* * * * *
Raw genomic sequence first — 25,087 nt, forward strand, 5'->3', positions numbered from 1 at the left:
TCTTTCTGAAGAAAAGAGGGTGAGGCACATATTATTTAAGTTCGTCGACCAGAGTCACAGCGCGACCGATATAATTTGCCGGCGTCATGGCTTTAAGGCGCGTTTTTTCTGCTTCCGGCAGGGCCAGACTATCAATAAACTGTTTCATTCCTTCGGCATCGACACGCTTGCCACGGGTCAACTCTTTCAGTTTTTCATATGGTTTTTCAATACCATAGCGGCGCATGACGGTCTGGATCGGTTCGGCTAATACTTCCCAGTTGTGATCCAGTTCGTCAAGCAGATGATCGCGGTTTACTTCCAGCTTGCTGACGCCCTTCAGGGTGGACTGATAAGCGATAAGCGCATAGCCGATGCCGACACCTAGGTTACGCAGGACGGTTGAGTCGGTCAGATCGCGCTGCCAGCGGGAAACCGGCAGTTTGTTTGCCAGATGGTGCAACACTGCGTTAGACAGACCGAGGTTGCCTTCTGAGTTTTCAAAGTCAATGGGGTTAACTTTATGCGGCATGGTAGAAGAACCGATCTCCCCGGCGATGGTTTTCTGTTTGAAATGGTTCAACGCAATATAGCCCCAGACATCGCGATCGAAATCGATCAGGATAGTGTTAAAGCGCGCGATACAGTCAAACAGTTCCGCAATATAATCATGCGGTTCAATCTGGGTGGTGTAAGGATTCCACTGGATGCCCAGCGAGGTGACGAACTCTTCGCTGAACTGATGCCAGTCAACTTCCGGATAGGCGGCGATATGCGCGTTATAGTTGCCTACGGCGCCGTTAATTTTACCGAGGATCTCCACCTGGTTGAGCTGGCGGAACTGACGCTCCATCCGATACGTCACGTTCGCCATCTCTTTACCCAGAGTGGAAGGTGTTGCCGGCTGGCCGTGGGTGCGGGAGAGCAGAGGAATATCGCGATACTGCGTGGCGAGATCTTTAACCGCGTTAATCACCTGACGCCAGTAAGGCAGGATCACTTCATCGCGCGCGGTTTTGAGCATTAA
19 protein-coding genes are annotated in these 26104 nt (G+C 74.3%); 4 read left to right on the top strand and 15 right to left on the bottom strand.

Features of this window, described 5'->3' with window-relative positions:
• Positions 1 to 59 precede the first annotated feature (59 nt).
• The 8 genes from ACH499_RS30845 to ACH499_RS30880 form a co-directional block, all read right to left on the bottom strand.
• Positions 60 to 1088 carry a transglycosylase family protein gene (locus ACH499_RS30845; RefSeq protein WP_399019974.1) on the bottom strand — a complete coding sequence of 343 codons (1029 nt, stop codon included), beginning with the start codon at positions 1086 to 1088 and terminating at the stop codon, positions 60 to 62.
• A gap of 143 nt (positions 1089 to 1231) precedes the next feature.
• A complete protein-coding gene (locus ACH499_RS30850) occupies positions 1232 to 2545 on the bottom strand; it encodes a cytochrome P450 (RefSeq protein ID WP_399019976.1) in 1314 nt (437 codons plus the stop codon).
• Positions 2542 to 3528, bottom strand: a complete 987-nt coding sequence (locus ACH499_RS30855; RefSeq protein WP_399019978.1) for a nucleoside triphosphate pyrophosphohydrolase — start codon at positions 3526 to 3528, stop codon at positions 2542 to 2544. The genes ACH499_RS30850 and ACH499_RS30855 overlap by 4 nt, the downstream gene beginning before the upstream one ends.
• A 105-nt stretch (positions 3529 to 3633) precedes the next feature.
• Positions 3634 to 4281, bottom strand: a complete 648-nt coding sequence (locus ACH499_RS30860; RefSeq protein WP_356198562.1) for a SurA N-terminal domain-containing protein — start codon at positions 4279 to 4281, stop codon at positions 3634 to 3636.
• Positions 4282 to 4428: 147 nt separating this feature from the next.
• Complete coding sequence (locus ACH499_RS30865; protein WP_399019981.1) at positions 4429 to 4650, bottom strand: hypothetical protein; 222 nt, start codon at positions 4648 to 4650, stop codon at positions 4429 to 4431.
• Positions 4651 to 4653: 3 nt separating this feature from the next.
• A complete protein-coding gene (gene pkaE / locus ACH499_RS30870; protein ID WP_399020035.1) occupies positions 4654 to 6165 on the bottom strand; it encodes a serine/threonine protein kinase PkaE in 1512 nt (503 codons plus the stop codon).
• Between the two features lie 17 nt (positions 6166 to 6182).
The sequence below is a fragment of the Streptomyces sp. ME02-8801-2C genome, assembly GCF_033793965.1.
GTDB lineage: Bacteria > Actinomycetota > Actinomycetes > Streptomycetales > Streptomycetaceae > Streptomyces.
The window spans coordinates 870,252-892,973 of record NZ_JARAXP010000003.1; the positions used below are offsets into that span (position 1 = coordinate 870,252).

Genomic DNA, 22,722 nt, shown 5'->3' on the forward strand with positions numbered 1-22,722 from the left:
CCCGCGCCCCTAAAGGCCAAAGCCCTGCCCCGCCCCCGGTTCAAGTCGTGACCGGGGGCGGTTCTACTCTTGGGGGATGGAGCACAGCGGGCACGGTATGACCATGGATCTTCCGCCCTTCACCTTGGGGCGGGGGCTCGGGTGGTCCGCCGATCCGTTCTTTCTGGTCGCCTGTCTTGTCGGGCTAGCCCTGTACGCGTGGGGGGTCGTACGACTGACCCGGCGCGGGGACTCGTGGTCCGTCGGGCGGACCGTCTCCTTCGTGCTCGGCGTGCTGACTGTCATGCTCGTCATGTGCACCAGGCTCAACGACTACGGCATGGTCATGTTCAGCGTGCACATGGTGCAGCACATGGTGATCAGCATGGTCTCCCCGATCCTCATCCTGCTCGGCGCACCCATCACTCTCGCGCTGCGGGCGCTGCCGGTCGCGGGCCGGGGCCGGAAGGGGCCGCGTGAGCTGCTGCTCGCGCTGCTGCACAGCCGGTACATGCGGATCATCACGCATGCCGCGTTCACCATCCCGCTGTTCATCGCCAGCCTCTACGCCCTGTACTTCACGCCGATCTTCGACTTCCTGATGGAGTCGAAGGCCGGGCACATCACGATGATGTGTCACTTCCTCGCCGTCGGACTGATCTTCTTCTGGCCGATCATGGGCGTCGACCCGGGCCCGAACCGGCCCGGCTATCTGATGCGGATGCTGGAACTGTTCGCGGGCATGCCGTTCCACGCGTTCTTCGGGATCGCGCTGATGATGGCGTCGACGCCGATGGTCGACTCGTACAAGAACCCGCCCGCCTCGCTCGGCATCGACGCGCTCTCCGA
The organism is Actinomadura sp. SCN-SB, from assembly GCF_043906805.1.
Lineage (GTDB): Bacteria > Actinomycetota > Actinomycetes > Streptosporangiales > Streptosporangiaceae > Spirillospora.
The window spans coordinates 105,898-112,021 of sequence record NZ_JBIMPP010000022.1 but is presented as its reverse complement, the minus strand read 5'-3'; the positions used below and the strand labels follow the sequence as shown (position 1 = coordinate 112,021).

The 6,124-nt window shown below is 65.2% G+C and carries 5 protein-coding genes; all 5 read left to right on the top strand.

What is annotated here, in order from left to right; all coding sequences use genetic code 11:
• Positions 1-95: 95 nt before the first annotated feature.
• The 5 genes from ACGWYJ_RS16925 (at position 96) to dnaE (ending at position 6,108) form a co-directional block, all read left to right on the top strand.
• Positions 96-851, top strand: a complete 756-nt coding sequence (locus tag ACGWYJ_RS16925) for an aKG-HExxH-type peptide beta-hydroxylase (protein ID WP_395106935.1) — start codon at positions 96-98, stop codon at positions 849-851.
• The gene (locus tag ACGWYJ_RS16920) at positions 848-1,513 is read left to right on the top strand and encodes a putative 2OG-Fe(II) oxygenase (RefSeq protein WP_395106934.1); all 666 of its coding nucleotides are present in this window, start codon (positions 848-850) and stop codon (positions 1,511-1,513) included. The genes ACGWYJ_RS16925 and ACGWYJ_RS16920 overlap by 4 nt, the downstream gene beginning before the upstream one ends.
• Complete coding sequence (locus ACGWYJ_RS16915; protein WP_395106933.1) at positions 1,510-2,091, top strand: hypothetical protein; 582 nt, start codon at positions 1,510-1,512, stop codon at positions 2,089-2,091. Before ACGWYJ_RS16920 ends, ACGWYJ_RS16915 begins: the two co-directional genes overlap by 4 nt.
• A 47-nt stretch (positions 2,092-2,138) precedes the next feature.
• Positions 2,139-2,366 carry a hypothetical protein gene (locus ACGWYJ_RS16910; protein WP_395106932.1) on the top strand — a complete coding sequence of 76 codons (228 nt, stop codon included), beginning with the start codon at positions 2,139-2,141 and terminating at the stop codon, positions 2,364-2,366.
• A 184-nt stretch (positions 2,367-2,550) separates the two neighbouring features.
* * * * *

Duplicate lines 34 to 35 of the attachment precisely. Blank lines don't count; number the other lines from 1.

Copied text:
• Positions 2,139-2,366 carry a hypothetical protein gene (locus ACGWYJ_RS16910; protein WP_395106932.1) on the top strand — a complete coding sequence of 76 codons (228 nt, stop codon included), beginning with the start codon at positions 2,139-2,141 and terminating at the stop codon, positions 2,364-2,366.
• A 184-nt stretch (positions 2,367-2,550) separates the two neighbouring features.